Life has been rough for starlet Amber since leaving rehab. She’s been two years sober, but no one seems to believe her -- not the gossip media, not casting agents, and most certainly not her spotlight-loving parents. With her friendships ruined by betrayal and her career at a standstill, Amber’s just trying to get her life back on track. It doesn’t help that her former love, movie star Connor Parks, keeps trying to draw Amber back in, not just to their relationship but to his hard-partying ways. One fateful night, Amber breaks down and agrees to join him on board his private jet as it readies for take-off -- a decision that will change her life forever and expose her to a whole new level of scrutiny and heartbreak.
Kathryn - 5 Star
Spun traces the backstory of Amber Sheppard who appeared in McKenzie’s novel Spin. I read Spin a couple of years ago so I confess that I started reading Spun with very little in way of pre-conceived story line. Spun is a quick paced novella with more action and dialogue than one could normally expect from a hundred odd pages and I love McKenzie’s writing so I was pleased that she could also pack so much into such a short format.
Spun is both heart-breaking and hilarious and Amber’s narrative is realistic, I would presume, for a starlet under scrutiny. Not being a 20 something actress just out of rehab myself though, I could still relate to her confusion with regards to her feelings about the love of her life (who, by the way, isn’t good for her- at all). Our impression of this past love is suspicious from the outset but I think we were given enough detail of their good times to absorb that Amber wasn’t completely delusional to want him. As for the other people in Amber’s world, I was particularly concerned when her close friend (and publicist) Olivia gives up a secret that should have turned Amber’s life into total destruction mode- but it turns out that the starlet could really have her act together (despite the media pushing otherwise)? I was so disappointed for her distance from her parents, though McKenzie doesn’t write them as entirely unsympathetic there wasn’t enough warmth there for me to think that their future relationship would be suddenly a bed of roses.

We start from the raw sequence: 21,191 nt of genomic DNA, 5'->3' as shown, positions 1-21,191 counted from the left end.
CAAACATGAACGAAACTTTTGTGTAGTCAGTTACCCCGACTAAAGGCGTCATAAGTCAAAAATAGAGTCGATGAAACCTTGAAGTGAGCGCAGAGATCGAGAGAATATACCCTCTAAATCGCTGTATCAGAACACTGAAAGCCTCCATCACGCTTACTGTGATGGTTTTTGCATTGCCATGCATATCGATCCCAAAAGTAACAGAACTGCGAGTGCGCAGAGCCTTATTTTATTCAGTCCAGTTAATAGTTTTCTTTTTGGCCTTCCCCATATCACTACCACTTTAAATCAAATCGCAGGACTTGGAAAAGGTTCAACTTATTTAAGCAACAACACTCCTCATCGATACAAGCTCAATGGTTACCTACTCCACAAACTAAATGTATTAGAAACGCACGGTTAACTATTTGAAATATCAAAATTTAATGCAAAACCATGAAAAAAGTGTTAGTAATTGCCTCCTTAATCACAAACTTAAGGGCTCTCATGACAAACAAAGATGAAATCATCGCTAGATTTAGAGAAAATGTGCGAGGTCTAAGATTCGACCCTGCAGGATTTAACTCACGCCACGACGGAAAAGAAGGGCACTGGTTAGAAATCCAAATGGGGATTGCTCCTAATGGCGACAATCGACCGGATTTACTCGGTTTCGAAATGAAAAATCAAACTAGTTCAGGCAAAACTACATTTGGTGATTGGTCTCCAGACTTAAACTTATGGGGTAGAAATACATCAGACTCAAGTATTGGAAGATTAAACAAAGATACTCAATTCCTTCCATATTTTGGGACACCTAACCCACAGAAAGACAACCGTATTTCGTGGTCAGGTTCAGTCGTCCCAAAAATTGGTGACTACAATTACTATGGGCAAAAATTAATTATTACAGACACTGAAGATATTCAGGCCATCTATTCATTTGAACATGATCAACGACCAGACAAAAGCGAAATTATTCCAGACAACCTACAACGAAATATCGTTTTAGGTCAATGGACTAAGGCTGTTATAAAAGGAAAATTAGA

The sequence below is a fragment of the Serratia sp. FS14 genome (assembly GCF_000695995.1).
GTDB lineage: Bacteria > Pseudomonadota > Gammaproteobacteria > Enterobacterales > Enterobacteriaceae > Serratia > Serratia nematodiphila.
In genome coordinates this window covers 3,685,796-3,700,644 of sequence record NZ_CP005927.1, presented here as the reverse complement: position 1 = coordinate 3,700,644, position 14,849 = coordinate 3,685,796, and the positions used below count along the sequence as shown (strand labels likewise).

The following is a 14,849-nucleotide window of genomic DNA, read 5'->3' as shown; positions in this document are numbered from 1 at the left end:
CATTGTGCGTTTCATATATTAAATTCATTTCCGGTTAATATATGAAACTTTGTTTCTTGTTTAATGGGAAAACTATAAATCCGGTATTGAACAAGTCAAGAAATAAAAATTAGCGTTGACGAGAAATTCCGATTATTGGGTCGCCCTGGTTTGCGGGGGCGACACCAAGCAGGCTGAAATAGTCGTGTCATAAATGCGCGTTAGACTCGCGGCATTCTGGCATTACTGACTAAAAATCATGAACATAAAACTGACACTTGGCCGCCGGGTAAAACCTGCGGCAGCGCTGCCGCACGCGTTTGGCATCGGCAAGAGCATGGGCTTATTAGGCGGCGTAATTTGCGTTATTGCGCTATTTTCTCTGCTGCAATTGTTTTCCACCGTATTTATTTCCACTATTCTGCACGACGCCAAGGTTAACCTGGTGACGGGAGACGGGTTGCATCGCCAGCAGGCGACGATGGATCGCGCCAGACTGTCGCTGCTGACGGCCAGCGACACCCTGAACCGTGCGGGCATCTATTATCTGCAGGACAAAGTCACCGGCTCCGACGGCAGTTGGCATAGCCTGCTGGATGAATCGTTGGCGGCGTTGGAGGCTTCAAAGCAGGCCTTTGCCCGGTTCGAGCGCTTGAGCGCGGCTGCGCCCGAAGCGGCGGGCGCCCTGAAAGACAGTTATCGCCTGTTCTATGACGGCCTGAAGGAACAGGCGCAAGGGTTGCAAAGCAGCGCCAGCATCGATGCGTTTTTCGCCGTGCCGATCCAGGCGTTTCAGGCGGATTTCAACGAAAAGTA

McKenzie skillfully wrote a main character that is relatable across many age groups and I would challenge people to not find empathy for her situation. Without giving much away this novella is full of intrigue, life and truths and I whisked through it happily.
Thank you to the author for our review copy. All opinions are our own.
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